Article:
Harrison Ford

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“I got a bad feelin' about this!”

~ Harrison Ford on The Death Star

You rebel scum!

Early Life[edit]

Harrison Indiana Han Jack Rick Deckler Jones Solo Ryan Ford was created by collision of particles under the sheer gravitational force of his own balls. However this event also cause his homeworld of Alderaan to being to break apart. It was then in the final momments of his home planet that his adoptive father Han Solo placed him a escape pod and shot him towards Earth. He was found by Dr. Henry Jones at the family farm in Detroit, he learned the ancient art of nerf-herding, and soon became national horse-riding champion at the age of twelve. Harrison's adopted father tried his best to give his son a respectable education, but was never happy with his son's grades. By the age of fifteen, he could barely calculate the square root of negative one, let alone recite pi to 100,000 places. His most notable attempt at English composition became the most notorious piece of prose in the entire galaxy: Fisher Price (the likes of which are still being debated by scholars to this day).

This unfortunate situation did not deter his adopted father from seeing the talent within his son. Jones spent his entire fortune on Kazoo lessons for Harrison (which left Ford little money to spend on his greatest, albeit doomed creation, the Edsel). Still, all was not lost as Harrison soon found himself playing in several gigs with such notables as Punk Floyd at Jabba the Hutt's palace. The well-known composition "Cantina" is reportedly an uncredited composition of his. After finish school Harrison tried serveral avenues; smuggler, archaeologist, cybrog cop, spy, gelato sellsman. However, it was some time shortly after he completed the kessel run in 12 parsec that he was capture by the CNN guy and frozen in carbonite and was sold to his old friend Jabba. But Harrision had powerful friends, mainly a gay robot, a space wizard, a bitch with a gun, and the last black guy in the galaxy.This would eventually turn out to be Jabba's undoing.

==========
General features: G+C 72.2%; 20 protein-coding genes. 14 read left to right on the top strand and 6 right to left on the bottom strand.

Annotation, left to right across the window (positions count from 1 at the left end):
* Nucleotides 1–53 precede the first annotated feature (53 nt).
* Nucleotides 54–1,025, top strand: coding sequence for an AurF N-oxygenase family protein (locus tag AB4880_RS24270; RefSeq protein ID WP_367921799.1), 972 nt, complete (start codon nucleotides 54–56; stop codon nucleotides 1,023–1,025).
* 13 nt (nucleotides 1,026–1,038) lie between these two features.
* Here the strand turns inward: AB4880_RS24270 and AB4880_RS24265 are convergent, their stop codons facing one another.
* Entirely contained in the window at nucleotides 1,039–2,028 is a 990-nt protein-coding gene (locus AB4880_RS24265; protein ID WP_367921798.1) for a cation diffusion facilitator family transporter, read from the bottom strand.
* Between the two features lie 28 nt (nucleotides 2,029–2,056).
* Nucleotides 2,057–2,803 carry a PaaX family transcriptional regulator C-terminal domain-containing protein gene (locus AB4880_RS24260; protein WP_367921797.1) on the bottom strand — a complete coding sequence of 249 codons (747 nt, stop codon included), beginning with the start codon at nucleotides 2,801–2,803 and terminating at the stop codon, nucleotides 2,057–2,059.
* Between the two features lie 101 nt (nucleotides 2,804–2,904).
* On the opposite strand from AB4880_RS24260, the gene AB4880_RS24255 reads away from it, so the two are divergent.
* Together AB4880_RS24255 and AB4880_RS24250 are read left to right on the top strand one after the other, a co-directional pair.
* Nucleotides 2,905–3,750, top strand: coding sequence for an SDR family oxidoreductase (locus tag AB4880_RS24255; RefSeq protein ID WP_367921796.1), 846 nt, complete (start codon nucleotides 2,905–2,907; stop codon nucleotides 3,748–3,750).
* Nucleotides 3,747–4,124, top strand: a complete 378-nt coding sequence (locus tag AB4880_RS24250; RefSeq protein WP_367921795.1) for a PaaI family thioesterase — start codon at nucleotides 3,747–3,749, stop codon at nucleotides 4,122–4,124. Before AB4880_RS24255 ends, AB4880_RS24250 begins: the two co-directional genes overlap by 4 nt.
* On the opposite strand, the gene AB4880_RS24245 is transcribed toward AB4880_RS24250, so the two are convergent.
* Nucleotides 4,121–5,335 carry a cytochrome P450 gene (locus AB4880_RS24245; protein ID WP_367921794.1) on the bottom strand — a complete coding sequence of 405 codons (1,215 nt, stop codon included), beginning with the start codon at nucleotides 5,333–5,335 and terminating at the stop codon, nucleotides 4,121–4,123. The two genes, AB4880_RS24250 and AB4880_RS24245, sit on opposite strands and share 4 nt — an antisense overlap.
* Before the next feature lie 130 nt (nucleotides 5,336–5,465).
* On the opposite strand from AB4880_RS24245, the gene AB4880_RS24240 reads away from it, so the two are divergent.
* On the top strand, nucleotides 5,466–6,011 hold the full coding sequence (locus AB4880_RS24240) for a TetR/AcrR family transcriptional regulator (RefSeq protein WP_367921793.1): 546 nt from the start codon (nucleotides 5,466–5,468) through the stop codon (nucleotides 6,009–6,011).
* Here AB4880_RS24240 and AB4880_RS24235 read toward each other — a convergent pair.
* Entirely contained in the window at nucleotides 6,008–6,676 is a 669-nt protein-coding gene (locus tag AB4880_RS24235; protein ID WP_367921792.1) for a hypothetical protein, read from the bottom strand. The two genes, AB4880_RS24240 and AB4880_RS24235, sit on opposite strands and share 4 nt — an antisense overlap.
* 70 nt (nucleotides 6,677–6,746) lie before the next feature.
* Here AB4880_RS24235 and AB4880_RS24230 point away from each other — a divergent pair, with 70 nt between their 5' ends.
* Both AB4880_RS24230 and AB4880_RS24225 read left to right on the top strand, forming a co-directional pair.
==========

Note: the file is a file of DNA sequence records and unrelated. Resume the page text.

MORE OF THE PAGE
Adulthood and Theater Proprietorship[edit]

This security-camera image continues to be questioned by authorities.

Henry Ford continued to rake in the profits from the notorious Model-T (considered to be slightly underpowered at only four horsepower) until his death in 1984. His inability to keep up with the Japanese played a significant role in his untimely death. After his death, his son would inherit the family fortune. He would go on to invest it all in the construction of his own private theater.

On April 15, one year after construction was completed, Abraham Lincoln was seen in the theater without Ford's permission, and was shot by a well-placed round from Harrison's blaster. Lincoln was found to be in possession of an illegal blaster of Rebellion origin. Both weapons were determined to have been discharged at the time of the killing. Historians still debate whether or not Ford shot first, as publicly-released footage from several security cameras has left evidence that is inconclusive, at best. Ford was later tried for the murder of Lincoln, but was acquitted. He was, however, successfully sued in Civil Court by Lincoln's family, who was awarded damages in the amount of $5.50 (not in Republic credits, though). Ford would later write a memoir about the experience called What Would You Do If You Knew I Did It? (would you stand up and walk out on me?).


Having paid his fine by the age of nineteen, Ford left home and set his sights towards an obscure American city called Hollywood. There, he was spotted by an upstart director known as George Lucas. Soon, he would go on to star in his debut film, Big Fights Among Luminous Balls of Plasma: Episode CLXXXVIII, A New Empire Strikes Back on the Returning Jedi, Super Special Extended Gold Silver Platinum Edition, where he would portray some dude. He would continue to work with Lucas through much of his career, which resulted in the smash hit In Diana Jones: The Raiders of the Lost Vagina. The film was a commercial success, although it received lukewarm reception from critics simply because the film did not last long enough.

See Also[edit]